The Great Assize
By John Wesley
(text from the 1872 edition - Thomas Jackson, editor)
(Page 1 of 2)
[Sermon 48 in the Sugden's edition, i.e., The Last Judgment -- GL]
Preached at the Assizes held before the Honorable Sir Edward Clive, Knight, one of the Judges of His Majesty's Court of Common Pleas, in St. Paul's Church, Bedford, on Friday, March 10, 1758; published at the request of William Cole, Esq., High Sheriff of the county, and others.
"We shall all stand before the judgement-seat of Christ." Romans 14:10
1. How many circumstances concur to raise the awfulness of the present solemnity! -- The general concourse of people of every age, sex, rank, and condition of life, willingly or unwillingly gathered together, not only from the neighboring, but from distant, parts; criminals, speedily to be brought forth and having no way to escape; officers, waiting in their various posts, to execute the orders which shall be given; and the representative of our gracious Sovereign, whom we so highly reverence and honor. The occasion likewise of this assembly adds not a little to the solemnity of it: to hear and determine causes of every kind, some of which are of the most important nature; on which depends no less than life or death, death that uncovers the face of eternity! It was, doubtless, in order to increase the serious sense of these things, and not in the minds of the vulgar only that the wisdom of our forefathers did not disdain to appoint even several minute circumstances of this solemnity. For these also, by means of the eye or ear, may more deeply affect the heart: and when viewed in this light, trumpets, staves, apparel, are no longer trifling or insignificant, but subservient, in their kind and degree, to the most valuable ends of society. 1
2. But, as awful as this solemnity is, one far more awful is at hand. For yet a little while, and "we shall all stand before the judgement-seat of Christ." "For, as I live, saith the Lord, every knee shall bow to Me, and every tongue shall confess to God." And in that day, "every one of us shall give account of himself to God."
3. Had all men a deep sense of this, how effectually would it secure the interests of society! For what more forcible motive can be conceived to the practice of genuine morality? To a steady pursuit of solid virtue? An uniform walking in justice, mercy, and truth? What could strengthen our hands in all that is good, and deter us from all evil, like a strong conviction of this, "The Judge standeth at the door;" and we are shortly to stand before him?
4. It may not therefore be improper, or unsuitable to the design of the present assembly, to consider, --
I. The chief circumstances which will precede our standing before the judgement-seat of Christ;
II. The judgement itself; and,
III. A few of the circumstances which will follow it.
1. Let us, in the first place, consider the chief circumstances which will precede our standing before the judgement-seat of Christ.
And, first, God will show "signs in the earth beneath" (Acts 2:19); particularly He will "arise to shake terribly the earth." " The earth shall reel to and fro like a drunkard, and shall be removed like a cottage" (Isa. 24:20). "There shall be earthquakes," kata topous (not in divers only, but) "in all places;" not in one only, or a few, but in every part of the habitable world (Luke 21:2); even "such as were not since men were upon the earth, so mighty earthquakes and so great." In one of these "every island shall flee away, and the mountains will not be found" (Rev. 16:20). Meantime all the waters of the terraqueous globe will feel the violence of those concussions; "the sea and waves roaring" (Luke 21:25), with such an agitation as had never been known before, since the hour that "the fountains of the great deep were broken up," to destroy the earth, which then "stood out of the water and in the water." The air will be all storm and tempest, full of dark vapors and "pillars of smoke" (Joel 2:30); resounding with thunder from pole to pole, and torn with ten thousand lightnings. But the commotion will not stop in the region of the air; "the powers of heaven also shall be shaken. There shall be signs in the sun, and in the moon, and in the stars" (Luke 21:25, 26); those fixed, as well as those that move round them. "The sun shall be turned into darkness, and the moon into blood, before the great and terrible day of the Lord come" (Joel 2:31). "The stars shall withdraw their shining" (Joel 3:15), yea, and "fall from heaven" (Rev. 6:13), being thrown out of their orbits. And then shall be heard the universal shout, from all the companies of heaven, followed by the "voice of the archangel," proclaiming the approach of the Son of God and Man, "and the trumpet of God," sounding an alarm to all that sleep in the dust of the earth (1 Thess. 4:16). In consequence of this, all the graves shall open, and the bodies of men arise. The sea also shall give up the dead which are therein (Rev. 20:13), and every one shall rise with "his own body:" his own in substance, although so changed in its properties as we cannot now conceive. "For this corruptible will" then "put on incorruption, and this mortal put on immortality" (1 Cor. 15:53). Yea, "death and hades," the invisible world, shall "deliver up the dead that are in them" (Rev. 20:13). So that all who ever lived and died, since God created man, shall be raised incorruptible and immortal. 2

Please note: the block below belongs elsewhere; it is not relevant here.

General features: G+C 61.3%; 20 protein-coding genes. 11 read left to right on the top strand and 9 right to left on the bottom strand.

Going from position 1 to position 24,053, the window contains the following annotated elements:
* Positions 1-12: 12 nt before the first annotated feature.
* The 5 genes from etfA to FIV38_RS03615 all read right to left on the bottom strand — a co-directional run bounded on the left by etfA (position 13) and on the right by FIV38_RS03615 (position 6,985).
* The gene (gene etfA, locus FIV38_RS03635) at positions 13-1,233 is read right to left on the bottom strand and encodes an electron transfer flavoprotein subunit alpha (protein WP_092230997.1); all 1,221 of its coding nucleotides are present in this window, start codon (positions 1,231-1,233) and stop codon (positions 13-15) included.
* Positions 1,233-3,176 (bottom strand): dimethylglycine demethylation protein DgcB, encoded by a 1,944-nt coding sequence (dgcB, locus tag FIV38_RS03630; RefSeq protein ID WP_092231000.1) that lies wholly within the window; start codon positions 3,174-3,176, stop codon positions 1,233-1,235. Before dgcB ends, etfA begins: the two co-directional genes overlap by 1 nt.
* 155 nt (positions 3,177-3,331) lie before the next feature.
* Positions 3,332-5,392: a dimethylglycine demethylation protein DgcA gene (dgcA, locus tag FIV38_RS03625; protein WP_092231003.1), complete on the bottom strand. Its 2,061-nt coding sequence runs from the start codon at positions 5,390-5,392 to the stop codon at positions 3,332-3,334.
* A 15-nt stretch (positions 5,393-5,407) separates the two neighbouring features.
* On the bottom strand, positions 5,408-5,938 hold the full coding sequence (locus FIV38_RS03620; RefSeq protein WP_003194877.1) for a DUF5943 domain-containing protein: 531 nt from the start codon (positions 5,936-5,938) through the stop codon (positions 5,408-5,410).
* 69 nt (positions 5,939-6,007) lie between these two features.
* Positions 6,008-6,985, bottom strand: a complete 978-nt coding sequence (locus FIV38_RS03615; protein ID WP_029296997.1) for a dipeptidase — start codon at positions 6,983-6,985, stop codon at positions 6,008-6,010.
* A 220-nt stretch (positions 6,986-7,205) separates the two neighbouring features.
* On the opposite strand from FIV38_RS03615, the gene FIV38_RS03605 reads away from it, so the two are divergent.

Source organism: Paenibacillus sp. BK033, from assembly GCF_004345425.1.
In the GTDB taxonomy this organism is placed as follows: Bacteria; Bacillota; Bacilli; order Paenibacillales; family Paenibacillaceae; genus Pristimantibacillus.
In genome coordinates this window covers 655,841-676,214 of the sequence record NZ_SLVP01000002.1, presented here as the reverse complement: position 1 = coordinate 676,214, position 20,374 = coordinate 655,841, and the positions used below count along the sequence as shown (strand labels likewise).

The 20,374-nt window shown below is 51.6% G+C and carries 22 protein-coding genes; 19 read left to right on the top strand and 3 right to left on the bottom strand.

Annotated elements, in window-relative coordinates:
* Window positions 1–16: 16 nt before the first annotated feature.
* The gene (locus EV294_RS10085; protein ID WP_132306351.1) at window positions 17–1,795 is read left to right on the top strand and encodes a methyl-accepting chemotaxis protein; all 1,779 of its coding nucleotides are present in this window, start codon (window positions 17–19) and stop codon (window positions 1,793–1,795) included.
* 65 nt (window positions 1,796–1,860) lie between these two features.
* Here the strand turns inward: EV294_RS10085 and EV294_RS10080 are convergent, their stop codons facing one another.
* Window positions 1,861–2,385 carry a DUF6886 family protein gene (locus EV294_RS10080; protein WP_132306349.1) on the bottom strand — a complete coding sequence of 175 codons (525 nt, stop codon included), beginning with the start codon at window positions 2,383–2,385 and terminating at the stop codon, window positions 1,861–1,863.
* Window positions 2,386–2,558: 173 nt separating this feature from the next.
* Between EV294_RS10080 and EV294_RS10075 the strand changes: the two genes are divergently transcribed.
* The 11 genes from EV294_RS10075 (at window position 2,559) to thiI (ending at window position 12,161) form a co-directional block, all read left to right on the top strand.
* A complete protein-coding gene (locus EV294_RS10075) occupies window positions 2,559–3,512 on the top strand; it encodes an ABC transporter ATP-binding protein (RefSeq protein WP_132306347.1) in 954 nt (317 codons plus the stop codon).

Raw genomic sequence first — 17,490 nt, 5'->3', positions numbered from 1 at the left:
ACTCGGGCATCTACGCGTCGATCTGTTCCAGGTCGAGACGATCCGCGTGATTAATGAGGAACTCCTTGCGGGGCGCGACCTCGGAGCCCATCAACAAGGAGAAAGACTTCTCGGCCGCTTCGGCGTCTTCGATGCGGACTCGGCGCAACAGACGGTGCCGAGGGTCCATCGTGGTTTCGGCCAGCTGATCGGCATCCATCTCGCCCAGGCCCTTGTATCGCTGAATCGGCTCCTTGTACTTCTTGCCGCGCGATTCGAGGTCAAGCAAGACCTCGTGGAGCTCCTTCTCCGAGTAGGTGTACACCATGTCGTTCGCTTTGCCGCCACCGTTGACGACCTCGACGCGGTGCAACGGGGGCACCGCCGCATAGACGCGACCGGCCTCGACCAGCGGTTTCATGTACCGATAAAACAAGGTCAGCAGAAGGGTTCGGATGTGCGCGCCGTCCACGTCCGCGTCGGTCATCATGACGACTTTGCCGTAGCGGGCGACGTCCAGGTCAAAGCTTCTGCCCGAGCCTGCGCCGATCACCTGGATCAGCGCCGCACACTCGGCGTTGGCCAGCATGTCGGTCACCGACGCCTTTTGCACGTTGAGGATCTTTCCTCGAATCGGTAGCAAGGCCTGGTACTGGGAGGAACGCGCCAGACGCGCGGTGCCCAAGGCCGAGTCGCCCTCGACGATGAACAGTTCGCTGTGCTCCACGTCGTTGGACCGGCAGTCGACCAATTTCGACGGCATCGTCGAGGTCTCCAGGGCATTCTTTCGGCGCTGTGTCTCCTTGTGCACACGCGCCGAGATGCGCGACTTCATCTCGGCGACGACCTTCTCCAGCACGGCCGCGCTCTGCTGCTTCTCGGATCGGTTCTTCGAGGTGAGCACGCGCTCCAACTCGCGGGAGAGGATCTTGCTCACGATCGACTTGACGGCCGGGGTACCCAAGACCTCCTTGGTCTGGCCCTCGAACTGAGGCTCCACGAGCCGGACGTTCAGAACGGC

2. At the same time, "the Son of Man shall send forth his angels" over all the earth; "and they shall gather his elect from the four winds, from one end of heaven to the other" (Matt. 24:31). And the Lord himself shall come with clouds, in his own glory, and the glory of his Father, with ten thousand of his saints, even myriads of angels, and shall sit upon the throne of his glory. "And before him shall be gathered all nations; and he shall separate them one from another, and shall set the sheep," the good, "on his right hand, and the goats," the wicked, "upon the left" (Matt. 25:31, etc.). Concerning this general assembly it is, that the beloved disciple speaks thus: "I saw the dead," all that had been dead, "small and great, stand before God; and the books were opened" (a figurative expression, plainly referring to the manner of proceeding among men), "and the dead were judged out of those things which were written in the books, according to their works" (Rev. 20:12). 3